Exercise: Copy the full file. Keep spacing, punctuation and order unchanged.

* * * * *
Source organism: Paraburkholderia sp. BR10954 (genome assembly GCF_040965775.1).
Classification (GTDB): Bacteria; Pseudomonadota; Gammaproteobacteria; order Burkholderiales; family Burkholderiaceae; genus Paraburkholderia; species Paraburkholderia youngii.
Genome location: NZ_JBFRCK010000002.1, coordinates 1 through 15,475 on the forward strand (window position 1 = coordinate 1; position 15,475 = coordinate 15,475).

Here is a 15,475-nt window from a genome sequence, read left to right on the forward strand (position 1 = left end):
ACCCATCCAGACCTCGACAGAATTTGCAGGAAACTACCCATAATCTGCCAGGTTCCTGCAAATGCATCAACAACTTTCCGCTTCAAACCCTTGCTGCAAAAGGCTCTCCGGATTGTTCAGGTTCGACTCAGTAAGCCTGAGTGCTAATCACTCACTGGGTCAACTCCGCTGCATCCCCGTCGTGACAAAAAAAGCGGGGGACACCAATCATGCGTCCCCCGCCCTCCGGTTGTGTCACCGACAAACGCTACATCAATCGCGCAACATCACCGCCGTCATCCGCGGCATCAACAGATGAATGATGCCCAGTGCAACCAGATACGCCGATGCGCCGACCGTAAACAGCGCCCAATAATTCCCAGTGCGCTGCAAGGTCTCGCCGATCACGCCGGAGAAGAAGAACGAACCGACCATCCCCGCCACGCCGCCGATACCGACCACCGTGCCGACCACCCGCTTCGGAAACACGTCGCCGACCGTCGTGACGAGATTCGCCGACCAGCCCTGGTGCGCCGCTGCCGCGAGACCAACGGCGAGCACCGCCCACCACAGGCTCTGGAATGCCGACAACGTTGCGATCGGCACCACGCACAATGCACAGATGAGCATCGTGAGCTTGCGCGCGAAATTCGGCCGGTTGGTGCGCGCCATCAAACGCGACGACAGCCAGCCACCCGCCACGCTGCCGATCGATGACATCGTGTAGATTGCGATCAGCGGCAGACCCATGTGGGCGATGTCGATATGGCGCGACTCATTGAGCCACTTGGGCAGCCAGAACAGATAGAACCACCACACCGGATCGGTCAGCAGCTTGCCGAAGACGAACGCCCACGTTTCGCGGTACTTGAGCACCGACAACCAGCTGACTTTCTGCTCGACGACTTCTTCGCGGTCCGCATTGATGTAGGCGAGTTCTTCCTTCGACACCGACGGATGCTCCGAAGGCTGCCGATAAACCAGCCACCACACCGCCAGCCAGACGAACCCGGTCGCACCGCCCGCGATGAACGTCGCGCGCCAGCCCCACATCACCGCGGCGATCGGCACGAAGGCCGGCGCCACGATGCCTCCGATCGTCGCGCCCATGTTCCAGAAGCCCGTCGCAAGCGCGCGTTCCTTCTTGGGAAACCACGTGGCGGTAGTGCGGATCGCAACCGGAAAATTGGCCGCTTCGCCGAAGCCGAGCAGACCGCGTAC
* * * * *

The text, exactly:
Source organism: Paraburkholderia sp. BR10954 (genome assembly GCF_040965775.1).
Classification (GTDB): Bacteria; Pseudomonadota; Gammaproteobacteria; order Burkholderiales; family Burkholderiaceae; genus Paraburkholderia; species Paraburkholderia youngii.
Genome location: NZ_JBFRCK010000002.1, coordinates 1 through 15,475 on the forward strand (window position 1 = coordinate 1; position 15,475 = coordinate 15,475).

Here is a 15,475-nt window from a genome sequence, read left to right on the forward strand (position 1 = left end):
ACCCATCCAGACCTCGACAGAATTTGCAGGAAACTACCCATAATCTGCCAGGTTCCTGCAAATGCATCAACAACTTTCCGCTTCAAACCCTTGCTGCAAAAGGCTCTCCGGATTGTTCAGGTTCGACTCAGTAAGCCTGAGTGCTAATCACTCACTGGGTCAACTCCGCTGCATCCCCGTCGTGACAAAAAAAGCGGGGGACACCAATCATGCGTCCCCCGCCCTCCGGTTGTGTCACCGACAAACGCTACATCAATCGCGCAACATCACCGCCGTCATCCGCGGCATCAACAGATGAATGATGCCCAGTGCAACCAGATACGCCGATGCGCCGACCGTAAACAGCGCCCAATAATTCCCAGTGCGCTGCAAGGTCTCGCCGATCACGCCGGAGAAGAAGAACGAACCGACCATCCCCGCCACGCCGCCGATACCGACCACCGTGCCGACCACCCGCTTCGGAAACACGTCGCCGACCGTCGTGACGAGATTCGCCGACCAGCCCTGGTGCGCCGCTGCCGCGAGACCAACGGCGAGCACCGCCCACCACAGGCTCTGGAATGCCGACAACGTTGCGATCGGCACCACGCACAATGCACAGATGAGCATCGTGAGCTTGCGCGCGAAATTCGGCCGGTTGGTGCGCGCCATCAAACGCGACGACAGCCAGCCACCCGCCACGCTGCCGATCGATGACATCGTGTAGATTGCGATCAGCGGCAGACCCATGTGGGCGATGTCGATATGGCGCGACTCATTGAGCCACTTGGGCAGCCAGAACAGATAGAACCACCACACCGGATCGGTCAGCAGCTTGCCGAAGACGAACGCCCACGTTTCGCGGTACTTGAGCACCGACAACCAGCTGACTTTCTGCTCGACGACTTCTTCGCGGTCCGCATTGATGTAGGCGAGTTCTTCCTTCGACACCGACGGATGCTCCGAAGGCTGCCGATAAACCAGCCACCACACCGCCAGCCAGACGAACCCGGTCGCACCGCCCGCGATGAACGTCGCGCGCCAGCCCCACATCACCGCGGCGATCGGCACGAAGGCCGGCGCCACGATGCCTCCGATCGTCGCGCCCATGTTCCAGAAGCCCGTCGCAAGCGCGCGTTCCTTCTTGGGAAACCACGTGGCGGTAGTGCGGATCGCAACCGGAAAATTGGCCGCTTCGCCGAAGCCGAGCAGACCGCGTAC